15 individuals with information helpful to the U.S. Benghazi investigation have been killed? Did Al Qaeda find out who they were?
BY CLARE LOPEZ:
The U.S. Senate Select Committee on Intelligence (SSCI) released its Review of the Terrorist Attacks on U.S. Facilities in Benghazi, Libya, September 11-12, 2012 on January 15, 2014.
One of the most disturbing sections in the entire report comes on page 42, where the report cites then-FBI Director Robert Mueller in testimony before the Senate Appropriations Subcommittee on Commerce, Justice, Science and Related Agencies telling Congress that “as many as 15 individuals supporting the investigation or otherwise helpful to the United States have been killed in Benghazi since the attacks [of September 11, 2012].”
While Director Mueller rightly noted the “lawless and chaotic circumstances in eastern Libya,” the SSCI report also added that “It is unclear whether their killings were related to the Benghazi investigation.”
While calling post-Qaddafi Libya “lawless and chaotic” is something of an understatement, the SSCI’s suspicions about these particular killings and the possibility that they could be connected to the Benghazi investigation should be noted and noted carefully.
The identity of these individuals has not been revealed publicly, but it is certain that the SSCI and the Intelligence Community for which it holds oversight responsibility know who they were. And while it is certainly possible that each and every one of these 15 killings can be explained by the continuing battles among the Al Qaeda militias that led the uprising against former Libyan leader Muammar Qaddafi, the possibility that these are targeted killings – assassinations – must also be considered, even as the SSCI seems to hint that it has thought of this, too.
In an insightful early report about the Benghazi attacks, the Wall Street Journal reported on November 1, 2012 that “…the day after the attack…the CIA appears to have dispatched local Libyan agents to the annex to destroy any sensitive documents and equipment there.”
The WSJ use of the term “agents” would seem to indicate that these local Libyans were CIA recruited assets, who either were trusted enough for this assignment or perhaps were all they had to turn to at that point. They may have been Libyan officials, whether uniformed police or others such as intelligence and security officials.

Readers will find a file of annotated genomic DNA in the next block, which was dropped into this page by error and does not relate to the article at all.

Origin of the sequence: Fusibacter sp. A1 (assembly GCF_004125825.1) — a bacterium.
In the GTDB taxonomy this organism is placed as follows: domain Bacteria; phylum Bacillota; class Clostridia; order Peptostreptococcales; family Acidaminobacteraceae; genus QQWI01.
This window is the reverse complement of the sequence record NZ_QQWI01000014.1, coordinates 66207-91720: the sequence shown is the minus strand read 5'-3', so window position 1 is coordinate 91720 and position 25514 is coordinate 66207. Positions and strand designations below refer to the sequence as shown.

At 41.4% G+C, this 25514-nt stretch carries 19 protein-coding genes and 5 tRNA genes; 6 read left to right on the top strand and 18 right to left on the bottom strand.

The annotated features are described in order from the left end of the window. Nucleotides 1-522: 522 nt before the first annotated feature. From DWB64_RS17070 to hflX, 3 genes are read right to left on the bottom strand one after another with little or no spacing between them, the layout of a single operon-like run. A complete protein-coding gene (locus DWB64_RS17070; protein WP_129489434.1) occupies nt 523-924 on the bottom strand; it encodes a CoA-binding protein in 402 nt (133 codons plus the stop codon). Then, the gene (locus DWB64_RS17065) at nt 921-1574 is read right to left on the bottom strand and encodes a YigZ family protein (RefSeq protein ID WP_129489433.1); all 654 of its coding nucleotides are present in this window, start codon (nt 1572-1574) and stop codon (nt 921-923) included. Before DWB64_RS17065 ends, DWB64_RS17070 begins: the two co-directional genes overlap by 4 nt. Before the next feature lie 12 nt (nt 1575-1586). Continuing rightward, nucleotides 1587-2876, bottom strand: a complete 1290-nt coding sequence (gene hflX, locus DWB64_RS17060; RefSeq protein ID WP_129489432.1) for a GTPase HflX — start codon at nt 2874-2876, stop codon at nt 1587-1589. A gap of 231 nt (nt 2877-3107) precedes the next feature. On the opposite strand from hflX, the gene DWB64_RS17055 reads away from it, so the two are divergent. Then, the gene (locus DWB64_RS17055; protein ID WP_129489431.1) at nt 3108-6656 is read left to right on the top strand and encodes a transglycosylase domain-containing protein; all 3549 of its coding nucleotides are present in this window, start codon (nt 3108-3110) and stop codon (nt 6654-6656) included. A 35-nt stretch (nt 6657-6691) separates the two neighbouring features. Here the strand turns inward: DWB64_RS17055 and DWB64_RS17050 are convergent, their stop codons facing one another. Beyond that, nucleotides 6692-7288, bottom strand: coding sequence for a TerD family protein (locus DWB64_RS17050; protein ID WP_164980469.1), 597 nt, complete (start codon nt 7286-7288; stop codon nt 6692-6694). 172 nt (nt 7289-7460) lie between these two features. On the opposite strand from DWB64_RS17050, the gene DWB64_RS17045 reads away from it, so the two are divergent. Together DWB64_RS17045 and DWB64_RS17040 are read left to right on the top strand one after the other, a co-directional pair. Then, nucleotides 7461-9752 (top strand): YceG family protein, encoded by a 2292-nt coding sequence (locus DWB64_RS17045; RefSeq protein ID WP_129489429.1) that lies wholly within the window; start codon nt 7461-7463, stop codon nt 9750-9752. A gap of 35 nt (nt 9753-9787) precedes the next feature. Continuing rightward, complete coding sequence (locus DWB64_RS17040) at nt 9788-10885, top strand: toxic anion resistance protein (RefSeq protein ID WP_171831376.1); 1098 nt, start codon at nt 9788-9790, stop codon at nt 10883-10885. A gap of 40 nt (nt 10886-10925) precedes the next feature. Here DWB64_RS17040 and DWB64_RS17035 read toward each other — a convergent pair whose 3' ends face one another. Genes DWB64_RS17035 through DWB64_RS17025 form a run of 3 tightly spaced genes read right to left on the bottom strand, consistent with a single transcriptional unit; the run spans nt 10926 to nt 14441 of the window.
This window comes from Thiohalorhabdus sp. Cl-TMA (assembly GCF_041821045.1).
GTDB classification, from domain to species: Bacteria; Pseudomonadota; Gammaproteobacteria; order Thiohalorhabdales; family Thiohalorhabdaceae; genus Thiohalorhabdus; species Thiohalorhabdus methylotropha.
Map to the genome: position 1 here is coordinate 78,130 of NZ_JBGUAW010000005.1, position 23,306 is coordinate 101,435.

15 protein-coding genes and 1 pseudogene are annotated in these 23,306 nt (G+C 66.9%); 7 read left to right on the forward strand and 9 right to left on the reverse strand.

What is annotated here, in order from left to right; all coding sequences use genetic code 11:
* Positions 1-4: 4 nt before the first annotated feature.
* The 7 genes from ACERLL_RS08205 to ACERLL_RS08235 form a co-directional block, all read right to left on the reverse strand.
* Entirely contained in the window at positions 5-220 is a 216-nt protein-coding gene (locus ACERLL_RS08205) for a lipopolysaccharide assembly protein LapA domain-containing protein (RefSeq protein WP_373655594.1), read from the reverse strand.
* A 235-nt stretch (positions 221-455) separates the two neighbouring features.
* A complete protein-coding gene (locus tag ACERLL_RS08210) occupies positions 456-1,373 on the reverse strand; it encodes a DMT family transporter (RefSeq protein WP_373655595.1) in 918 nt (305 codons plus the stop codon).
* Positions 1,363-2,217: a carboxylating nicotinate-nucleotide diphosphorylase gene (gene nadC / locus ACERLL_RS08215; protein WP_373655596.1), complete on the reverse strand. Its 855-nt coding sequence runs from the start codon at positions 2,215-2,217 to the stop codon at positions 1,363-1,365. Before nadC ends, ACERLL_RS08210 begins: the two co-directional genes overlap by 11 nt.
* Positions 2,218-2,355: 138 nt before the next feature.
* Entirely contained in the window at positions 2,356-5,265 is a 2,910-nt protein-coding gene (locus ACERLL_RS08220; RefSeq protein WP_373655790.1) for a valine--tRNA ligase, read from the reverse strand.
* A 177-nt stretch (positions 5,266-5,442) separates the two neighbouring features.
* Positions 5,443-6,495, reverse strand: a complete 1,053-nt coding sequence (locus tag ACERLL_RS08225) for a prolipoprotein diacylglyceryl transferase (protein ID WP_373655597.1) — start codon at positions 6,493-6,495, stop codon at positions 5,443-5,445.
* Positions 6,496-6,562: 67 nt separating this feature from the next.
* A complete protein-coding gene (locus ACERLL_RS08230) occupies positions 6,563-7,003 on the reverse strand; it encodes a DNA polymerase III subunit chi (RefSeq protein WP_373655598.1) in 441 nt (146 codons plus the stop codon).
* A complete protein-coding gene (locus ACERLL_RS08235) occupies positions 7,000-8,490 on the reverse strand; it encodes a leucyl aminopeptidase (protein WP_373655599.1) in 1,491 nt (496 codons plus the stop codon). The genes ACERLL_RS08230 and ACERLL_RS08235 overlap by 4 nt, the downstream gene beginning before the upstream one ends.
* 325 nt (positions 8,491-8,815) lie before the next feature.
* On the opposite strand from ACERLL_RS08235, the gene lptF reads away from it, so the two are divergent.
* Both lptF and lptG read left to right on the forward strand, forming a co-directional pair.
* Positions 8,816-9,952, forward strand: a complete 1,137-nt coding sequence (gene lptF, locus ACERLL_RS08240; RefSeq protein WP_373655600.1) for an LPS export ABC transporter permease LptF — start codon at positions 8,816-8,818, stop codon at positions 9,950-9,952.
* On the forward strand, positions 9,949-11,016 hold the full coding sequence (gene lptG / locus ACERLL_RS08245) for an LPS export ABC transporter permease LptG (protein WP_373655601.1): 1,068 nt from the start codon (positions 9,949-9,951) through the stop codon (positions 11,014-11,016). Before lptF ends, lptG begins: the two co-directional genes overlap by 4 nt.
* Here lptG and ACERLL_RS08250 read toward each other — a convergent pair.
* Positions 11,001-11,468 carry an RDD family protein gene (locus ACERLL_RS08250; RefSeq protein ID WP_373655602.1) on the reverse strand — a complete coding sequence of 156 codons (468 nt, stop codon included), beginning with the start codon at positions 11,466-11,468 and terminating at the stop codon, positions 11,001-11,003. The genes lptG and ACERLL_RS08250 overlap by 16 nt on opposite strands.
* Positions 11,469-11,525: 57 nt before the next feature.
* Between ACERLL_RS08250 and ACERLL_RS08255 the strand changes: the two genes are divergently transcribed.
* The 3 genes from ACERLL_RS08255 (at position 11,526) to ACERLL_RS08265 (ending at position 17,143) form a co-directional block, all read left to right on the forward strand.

We do not know and the SSCI report does not tell us. In any case, what that short section of the SSCI report does tell us, at a minimum, is that sensitive documents and equipment were believed by the CIA to have remained in the CIA Annex the day after the attack, that they had not been destroyed or removed by the fleeing Americans and were of sufficient concern to the CIA that it was willing to take a chance on tasking local Libyans to retrieve whatever was there.
What became of any such materials and whether they were successfully recovered or not is not noted in the SSCI report. Tom Joscelyn, a senior fellow at the Foundation for Defense of Democracies (FDD), writing in the Weekly Standard on January 7, 2014 about the Obama administration’s belated admission about the role that Abu Sufian Ben Qumu (a former GITMO detainee) and his group — the Derna, Libya branch of Ansar al-Shariah — played in the Benghazi attack provides a possible follow-up, however.
In the very last line of his piece, “Obama Administration’s Benghazi Bombshell,” Joscelyn writes that two U.S. intelligence officials say that Faraj al Chalabi, an identified Libyan jihadi, “is suspected of bringing materials from the compound in Benghazi to senior al Qaeda leadership in Pakistan.”
This report begs the question: How is it possible for U.S. intelligence officials to so specifically name al-Chalabi as someone who may have taken materials from Benghazi to al-Qa’eda leadership in Pakistan?
What materials have they identified as having been removed from the CIA Annex and how do they know (or why would they suspect) such materials have been taken to Ayman al-Zawahiri in Pakistan in the first place? In fact, it doesn’t seem possible – unless U.S. intelligence officials themselves perhaps were the ones who dispatched al-Chalabi or an associate to the compound to recover those “documents and equipment.”
Read more at Clarion Project